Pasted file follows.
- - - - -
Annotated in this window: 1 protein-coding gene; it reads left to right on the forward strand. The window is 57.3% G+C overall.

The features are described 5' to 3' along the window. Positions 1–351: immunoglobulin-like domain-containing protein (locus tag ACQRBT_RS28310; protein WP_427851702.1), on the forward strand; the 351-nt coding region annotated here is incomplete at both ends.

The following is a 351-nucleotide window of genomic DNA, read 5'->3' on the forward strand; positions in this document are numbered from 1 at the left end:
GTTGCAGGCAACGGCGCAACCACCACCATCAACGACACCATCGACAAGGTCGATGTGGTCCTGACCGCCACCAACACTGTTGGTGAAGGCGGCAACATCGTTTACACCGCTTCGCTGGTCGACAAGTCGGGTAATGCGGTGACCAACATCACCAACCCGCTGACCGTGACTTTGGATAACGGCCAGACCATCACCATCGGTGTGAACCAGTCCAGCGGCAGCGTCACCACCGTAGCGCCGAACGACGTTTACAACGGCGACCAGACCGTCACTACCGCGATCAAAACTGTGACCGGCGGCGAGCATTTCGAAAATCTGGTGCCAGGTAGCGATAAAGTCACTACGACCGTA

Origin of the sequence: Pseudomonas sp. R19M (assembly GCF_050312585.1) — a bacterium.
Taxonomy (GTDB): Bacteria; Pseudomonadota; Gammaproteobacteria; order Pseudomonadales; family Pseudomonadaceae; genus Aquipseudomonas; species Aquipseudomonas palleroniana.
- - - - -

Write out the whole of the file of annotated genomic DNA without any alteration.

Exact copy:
Annotated in this window: 1 protein-coding gene; it reads left to right on the forward strand. The window is 57.3% G+C overall.

The features are described 5' to 3' along the window. Positions 1–351: immunoglobulin-like domain-containing protein (locus tag ACQRBT_RS28310; protein WP_427851702.1), on the forward strand; the 351-nt coding region annotated here is incomplete at both ends.

The following is a 351-nucleotide window of genomic DNA, read 5'->3' on the forward strand; positions in this document are numbered from 1 at the left end:
GTTGCAGGCAACGGCGCAACCACCACCATCAACGACACCATCGACAAGGTCGATGTGGTCCTGACCGCCACCAACACTGTTGGTGAAGGCGGCAACATCGTTTACACCGCTTCGCTGGTCGACAAGTCGGGTAATGCGGTGACCAACATCACCAACCCGCTGACCGTGACTTTGGATAACGGCCAGACCATCACCATCGGTGTGAACCAGTCCAGCGGCAGCGTCACCACCGTAGCGCCGAACGACGTTTACAACGGCGACCAGACCGTCACTACCGCGATCAAAACTGTGACCGGCGGCGAGCATTTCGAAAATCTGGTGCCAGGTAGCGATAAAGTCACTACGACCGTA

Origin of the sequence: Pseudomonas sp. R19M (assembly GCF_050312585.1) — a bacterium.
Taxonomy (GTDB): Bacteria; Pseudomonadota; Gammaproteobacteria; order Pseudomonadales; family Pseudomonadaceae; genus Aquipseudomonas; species Aquipseudomonas palleroniana.